Abstract

Mast cells are increased in the small intestinal mucosa of patients with irritable bowel syndrome: A systematic review and meta-analysis

Robles A1, Perez Ingles D1, Myneedu K1, Deoker A1, Sarosiek I2, Zuckerman MJ2, Schmulson MJ3, Bashashati M2. Neurogastroenterol Motil. 2019 Sep 9:e13718. doi: 10.1111/nmo.13718. [Epub ahead of print]

 
     

Author information

Department of Medicine, Texas Tech University Health Sciences Center, El Paso, TX, USA.

Division of Gastroenterology, Department of Medicine, Texas Tech University Health Sciences Center/Paul L. Foster School of Medicine, El Paso, TX, USA.

Laboratorio de Hígado, Páncreas y Motilidad (HIPAM)-Unidad de Investigación en Medicina Experimental, Facultad de Medicina-Universidad Nacional Autónoma de México (UNAM), Hospital General de México Dr. Eduardo Liceaga, Mexico City, Mexico.

Abstract

BACKGROUND: Colonic mast cells have been proposed to be related to the pathophysiology of irritable bowel syndrome (IBS). Whether mast cell counts are altered in the small intestine, a less-explored region in patients with IBS is not completely clear.

METHODS: PubMed and EMBASE were searched for case-control studies on mast cell count/density in the small intestine of patients with IBS vs controls through February 2019. Mast cell counts were separately analyzed in the duodenum, jejunum, and ileum. Data were pooled using the standardized mean difference (SMD) method. When zero was not within the 95% confidence interval (CI), the SMD was considered significant.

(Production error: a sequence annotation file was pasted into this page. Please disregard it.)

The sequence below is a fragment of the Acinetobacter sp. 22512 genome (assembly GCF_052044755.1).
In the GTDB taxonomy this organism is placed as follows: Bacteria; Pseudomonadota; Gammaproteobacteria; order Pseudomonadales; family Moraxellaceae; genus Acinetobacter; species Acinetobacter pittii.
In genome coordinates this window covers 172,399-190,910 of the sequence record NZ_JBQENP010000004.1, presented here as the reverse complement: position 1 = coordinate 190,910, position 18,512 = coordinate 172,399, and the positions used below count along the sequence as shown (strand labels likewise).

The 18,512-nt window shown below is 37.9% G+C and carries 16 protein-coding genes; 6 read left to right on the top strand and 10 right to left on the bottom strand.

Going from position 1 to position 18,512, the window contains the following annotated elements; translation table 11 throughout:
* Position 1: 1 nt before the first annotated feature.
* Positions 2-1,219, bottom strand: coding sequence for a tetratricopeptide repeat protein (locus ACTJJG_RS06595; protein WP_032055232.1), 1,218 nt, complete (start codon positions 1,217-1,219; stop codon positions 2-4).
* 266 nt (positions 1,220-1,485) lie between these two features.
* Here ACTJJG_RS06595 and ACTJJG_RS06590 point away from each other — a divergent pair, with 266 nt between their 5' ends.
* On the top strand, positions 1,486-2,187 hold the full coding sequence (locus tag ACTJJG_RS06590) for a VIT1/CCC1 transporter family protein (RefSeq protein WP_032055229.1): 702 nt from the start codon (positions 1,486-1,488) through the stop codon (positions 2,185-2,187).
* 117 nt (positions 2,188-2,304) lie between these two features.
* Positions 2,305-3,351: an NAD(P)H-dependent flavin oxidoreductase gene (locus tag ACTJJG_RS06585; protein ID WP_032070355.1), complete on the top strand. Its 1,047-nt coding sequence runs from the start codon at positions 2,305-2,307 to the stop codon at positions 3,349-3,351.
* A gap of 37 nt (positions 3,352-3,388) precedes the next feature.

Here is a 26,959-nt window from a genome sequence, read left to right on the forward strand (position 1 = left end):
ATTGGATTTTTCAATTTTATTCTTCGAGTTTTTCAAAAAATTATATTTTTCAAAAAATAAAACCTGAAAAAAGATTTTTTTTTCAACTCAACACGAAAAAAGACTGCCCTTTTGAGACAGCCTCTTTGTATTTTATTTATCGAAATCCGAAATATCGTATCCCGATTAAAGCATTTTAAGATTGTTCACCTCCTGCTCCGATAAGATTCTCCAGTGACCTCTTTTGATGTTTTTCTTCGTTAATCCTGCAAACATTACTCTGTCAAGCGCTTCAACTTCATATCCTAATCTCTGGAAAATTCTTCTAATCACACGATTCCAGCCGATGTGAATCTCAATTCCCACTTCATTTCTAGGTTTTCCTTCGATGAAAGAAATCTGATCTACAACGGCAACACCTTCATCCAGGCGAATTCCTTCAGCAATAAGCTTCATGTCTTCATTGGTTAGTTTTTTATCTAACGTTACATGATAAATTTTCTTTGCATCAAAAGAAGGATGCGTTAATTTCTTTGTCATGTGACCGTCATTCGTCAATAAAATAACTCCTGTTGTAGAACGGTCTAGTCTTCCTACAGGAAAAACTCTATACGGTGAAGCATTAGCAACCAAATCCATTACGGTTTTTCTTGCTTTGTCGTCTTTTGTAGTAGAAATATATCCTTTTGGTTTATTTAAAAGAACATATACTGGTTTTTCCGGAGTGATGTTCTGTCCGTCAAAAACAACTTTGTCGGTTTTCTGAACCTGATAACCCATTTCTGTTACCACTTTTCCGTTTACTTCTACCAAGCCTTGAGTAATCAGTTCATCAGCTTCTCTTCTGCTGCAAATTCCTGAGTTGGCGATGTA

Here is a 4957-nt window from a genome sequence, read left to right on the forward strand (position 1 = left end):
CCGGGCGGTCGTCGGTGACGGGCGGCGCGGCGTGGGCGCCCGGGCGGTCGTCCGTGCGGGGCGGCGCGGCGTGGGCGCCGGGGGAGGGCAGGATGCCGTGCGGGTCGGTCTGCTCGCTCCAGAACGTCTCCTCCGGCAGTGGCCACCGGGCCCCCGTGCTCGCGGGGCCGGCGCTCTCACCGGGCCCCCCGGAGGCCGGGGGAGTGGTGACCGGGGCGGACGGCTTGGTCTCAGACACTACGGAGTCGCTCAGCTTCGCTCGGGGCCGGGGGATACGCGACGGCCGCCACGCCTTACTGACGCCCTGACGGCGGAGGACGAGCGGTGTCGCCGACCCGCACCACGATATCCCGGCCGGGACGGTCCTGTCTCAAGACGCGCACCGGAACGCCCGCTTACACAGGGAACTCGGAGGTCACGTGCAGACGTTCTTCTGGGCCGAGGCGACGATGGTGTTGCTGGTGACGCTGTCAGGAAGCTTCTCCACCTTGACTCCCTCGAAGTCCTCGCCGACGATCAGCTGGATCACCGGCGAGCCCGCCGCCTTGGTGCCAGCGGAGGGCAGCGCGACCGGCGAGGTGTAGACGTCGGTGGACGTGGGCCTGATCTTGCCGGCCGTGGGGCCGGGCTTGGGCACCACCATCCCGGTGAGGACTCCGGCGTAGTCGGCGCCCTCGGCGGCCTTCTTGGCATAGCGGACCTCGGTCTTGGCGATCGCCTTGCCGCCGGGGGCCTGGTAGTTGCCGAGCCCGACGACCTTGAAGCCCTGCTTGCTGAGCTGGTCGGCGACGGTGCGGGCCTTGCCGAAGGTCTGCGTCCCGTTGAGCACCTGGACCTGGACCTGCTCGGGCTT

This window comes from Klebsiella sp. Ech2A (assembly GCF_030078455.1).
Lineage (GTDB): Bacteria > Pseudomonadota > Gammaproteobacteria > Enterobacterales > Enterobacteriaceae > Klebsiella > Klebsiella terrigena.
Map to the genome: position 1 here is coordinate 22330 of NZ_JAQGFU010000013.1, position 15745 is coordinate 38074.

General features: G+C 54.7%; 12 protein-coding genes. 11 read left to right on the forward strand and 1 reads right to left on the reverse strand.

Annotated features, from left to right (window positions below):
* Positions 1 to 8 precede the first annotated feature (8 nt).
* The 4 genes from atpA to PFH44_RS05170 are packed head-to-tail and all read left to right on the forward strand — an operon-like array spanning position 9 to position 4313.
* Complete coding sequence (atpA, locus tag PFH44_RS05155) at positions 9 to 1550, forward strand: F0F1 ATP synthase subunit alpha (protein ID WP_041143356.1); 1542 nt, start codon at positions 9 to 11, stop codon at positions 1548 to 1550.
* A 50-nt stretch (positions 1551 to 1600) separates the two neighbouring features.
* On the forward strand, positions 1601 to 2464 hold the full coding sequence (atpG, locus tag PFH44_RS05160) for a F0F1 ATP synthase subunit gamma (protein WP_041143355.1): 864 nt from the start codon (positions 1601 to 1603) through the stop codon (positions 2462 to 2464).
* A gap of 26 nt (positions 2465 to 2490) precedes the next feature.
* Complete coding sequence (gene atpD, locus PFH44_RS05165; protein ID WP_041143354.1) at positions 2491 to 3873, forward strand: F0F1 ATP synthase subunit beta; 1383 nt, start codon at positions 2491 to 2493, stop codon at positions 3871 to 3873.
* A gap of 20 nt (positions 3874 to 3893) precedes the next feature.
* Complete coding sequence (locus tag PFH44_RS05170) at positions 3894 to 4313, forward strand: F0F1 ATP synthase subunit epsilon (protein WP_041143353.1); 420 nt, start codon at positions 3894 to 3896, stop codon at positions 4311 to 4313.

KEY RESULTS: Data from 344 patients with IBS and 229 healthy controls from three studies in the duodenum, six in the jejunum, and five in the ileum were pooled in this meta-analysis. The number of mast cells was significantly higher in the ileum (SMD: 1.78 [95% CI: 0.89, 2.66]) of patients with IBS. Mast cell counts were not significantly different in the duodenum (SMD: 0.81 [-0.06, 1.67]) or the jejunum (SMD: 0.58 [-0.03, 1.19]) of patients with IBS vs healthy controls.

CONCLUSIONS AND INFERENCES: Mast cells are increased in the small intestine of IBS vs controls, mainly in the ileum. Future studies should address whether such findings are IBS subtype or gender-dependent. Methodological variations, single-center bias, and the limited number of studies included in this meta-analysis may affect the final results.

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